Natural Language Access to Data: It Needs Reasoning
Artificial Intelligence Center, SRI International
Abstract: Researchers have been working on natural language access to data for decades. We argue that to do a good job, we must have knowledge of the subject domain and the ability to reason with that knowledge.
Joint work with Cleo Condoravdi, Kyle Richardson, Vishal Sikka, and Asuman Suenbuel.
DMN as a Decision Modeling Language
Bruce Silver Associates
Abstract: Decision Model and Notation (DMN) is a relatively new decision modeling standard maintained by the Object Management Group. Based on a formal metamodel, it combines a business-oriented graphical notation with precise rule-based decision logic semantics. As such, DMN tools allow non-technical users to define, validate, and maintain executable decision logic themselves, as opposed to the traditional error-prone approach of writing business requirements for programmers.
This keynote talk reviews the structure and key features of DMN 1.1 as a decision modeling language.
Programming in Picat
City University of New York
Abstract: Picat (www.picat-lang.org) is a multi-paradigm programming language that provides pattern matching, deterministic and non-deterministic rules, loops, list comprehensions, functions, constraints, and tabling as its core modeling and solving features. Picat provides facilities for solving combinatorial search problems, including solver modules that are based on CP (constraint programming), SAT (propositional satisfiability), and MIP (mixed integer programming), and a planner module for planning that is implemented by the use of tabling. This tutorial introduces the basics of the Picat language, and demonstrates the programming techniques through examples. This tutorial will be based on the book “Constraint Solving and Planning with Picat”, by Neng-Fa Zhou, Håkan Kjellerstrand, and Jonathan Fruhman, Springer, 2015.
This tutorial is useful for students and researchers to learn the techniques for general-purpose programming and modeling combinatorial problems in Picat. No prerequisite knowledge about Picat is required, although familiarity with logic or functional programming is a plus.
Practical Knowledge Representation and Reasoning in Ergo
Michael Kifer, Theresa Swift and Benjamin Grosof
Coherent Knowledge Systems
Abstract: This talk covers the latest progress in Ergo a cutting-edge practical knowledge representation and reasoning (KRR) system. Ergo is the most complete and highly optimized implementation of Rulelog, an expressive yet scalable extension of Datalog and logic programs. Ergo’s human-machine logic (humagic) closely relates controlled natural language (NL) with logical syntax/semantics. In case studies, Ergo enables cost-effective, agile development of knowledge bases for automated decisions/analytics support in finance, defense, e-commerce, health, and in domains that utilize complex knowledge such as terminology mappings, policies, regulations, contracts, and science. Ergo features general higher-order formulas, flexible defeasibility via argumentation theories, dynamically evolving knowledge, restraint bounded rationality, object-orientation, probabilistic uncertainty, text interpretation and generation, connectors to external KRR components, such as graph databases, machine learning, and general programming capabilities (including Java). Other important features include full explanations of inferences and run-time debugging/monitoring. At the end of the tutorial we also briefly discuss key frontiers for research, including probabilistic, ML, NL, and multi-processor inferencing.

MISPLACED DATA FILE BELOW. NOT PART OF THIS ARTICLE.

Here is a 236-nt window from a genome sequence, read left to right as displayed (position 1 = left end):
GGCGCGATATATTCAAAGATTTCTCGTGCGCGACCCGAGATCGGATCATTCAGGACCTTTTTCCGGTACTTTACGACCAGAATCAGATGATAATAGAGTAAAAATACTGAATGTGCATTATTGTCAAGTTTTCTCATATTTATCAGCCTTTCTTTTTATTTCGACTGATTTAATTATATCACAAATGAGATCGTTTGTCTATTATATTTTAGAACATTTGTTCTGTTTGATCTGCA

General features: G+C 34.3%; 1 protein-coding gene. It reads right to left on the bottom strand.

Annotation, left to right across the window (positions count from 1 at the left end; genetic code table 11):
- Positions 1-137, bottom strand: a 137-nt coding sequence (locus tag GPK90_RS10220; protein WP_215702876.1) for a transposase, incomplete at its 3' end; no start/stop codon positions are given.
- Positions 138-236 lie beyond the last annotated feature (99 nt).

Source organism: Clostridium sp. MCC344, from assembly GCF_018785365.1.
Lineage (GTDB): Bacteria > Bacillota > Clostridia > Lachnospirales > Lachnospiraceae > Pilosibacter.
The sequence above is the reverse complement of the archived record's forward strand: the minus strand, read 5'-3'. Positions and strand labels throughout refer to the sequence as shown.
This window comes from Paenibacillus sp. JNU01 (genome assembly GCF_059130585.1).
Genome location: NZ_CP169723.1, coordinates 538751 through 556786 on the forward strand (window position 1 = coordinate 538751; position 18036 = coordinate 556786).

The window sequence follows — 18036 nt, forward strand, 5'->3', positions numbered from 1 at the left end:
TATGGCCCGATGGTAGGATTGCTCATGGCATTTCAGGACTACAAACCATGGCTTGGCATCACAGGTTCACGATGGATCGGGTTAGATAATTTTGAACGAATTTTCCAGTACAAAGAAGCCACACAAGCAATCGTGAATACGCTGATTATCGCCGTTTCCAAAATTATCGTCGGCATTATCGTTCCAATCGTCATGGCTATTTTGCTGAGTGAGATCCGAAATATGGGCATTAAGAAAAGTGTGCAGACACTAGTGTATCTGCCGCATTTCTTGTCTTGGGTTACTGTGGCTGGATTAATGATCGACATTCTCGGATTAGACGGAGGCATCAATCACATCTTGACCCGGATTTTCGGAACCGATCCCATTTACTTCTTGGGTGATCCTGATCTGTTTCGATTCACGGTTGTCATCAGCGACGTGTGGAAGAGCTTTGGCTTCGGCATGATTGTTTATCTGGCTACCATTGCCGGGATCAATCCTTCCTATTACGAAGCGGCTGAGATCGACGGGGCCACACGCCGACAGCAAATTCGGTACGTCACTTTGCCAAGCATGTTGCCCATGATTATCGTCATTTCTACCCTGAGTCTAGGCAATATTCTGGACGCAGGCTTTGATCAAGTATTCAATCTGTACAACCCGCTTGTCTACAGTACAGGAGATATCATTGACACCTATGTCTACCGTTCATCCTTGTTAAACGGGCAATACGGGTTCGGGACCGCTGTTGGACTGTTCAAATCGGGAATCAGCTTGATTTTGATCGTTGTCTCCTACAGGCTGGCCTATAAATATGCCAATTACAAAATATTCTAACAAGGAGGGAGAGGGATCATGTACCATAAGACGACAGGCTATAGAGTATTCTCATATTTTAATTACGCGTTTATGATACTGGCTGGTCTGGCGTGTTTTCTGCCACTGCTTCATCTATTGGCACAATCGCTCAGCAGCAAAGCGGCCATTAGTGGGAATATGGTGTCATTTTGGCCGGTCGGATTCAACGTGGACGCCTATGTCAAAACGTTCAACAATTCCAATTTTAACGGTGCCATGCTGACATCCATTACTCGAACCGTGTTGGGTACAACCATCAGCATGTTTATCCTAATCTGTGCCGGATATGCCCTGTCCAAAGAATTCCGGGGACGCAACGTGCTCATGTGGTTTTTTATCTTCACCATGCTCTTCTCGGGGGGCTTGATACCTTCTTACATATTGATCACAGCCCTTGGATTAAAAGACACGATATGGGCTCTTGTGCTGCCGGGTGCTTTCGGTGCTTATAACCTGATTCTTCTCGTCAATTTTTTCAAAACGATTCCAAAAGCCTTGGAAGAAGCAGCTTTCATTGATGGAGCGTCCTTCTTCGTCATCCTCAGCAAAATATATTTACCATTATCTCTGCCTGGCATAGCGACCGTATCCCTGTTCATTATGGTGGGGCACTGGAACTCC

This tutorial requires no prerequisite knowledge of Ergo nor Rulelog, although familiarity with logic rules, semantic technology, or logic programming is desirable.
Michael Kifer is a Professor with the Department of Computer Science, Stony Brook University, and a co-founder of Coherent Knowledge Systems. He was a recipient of the prestigious ACM-SIGMOD “Test of Time” awards (1999 and 2002) for his works on F-logic and object-oriented database languages, the 20-year “Test of Time” award from the Association for Logic Programming for his work on Transaction Logic and a Plumer Fellow at Oxford University’s St. Anne’s College (2008).
Benjamin Grosof is the CEO of Coherent Knowledge Systems. He led the invention of several fundamental technical advances in knowledge representation including Rulelog (a major research breakthrough in logic-based artificial intelligence combined with natural language processing), courteous defeasibility (exception-case rules), restraint bounded rationality (scalability in complex reasoning), and rule-based description-logic ontologies. Previously, he was a program director at Vulcan Inc. for Paul G. Allen, an IT professor at MIT Sloan (2000-2007), a research scientist at IBM Research, 2 years in previous software startups, a Stanford PhD, and a Harvard BA in Applied Mathematics.
Theresa Swift has led the development of the XSB Programming system, a major open-source Prolog system. She has over 75 publications in major refereed journals and conferences on the implementation of high-performance logic systems, non-monotonic reasoning and reasoning under uncertainty, knowledge representation, parallel, multi-threaded and distributed programming, and applications in verification of concurrent systems, medical informatics decision and workflow systems and data quality enforcement.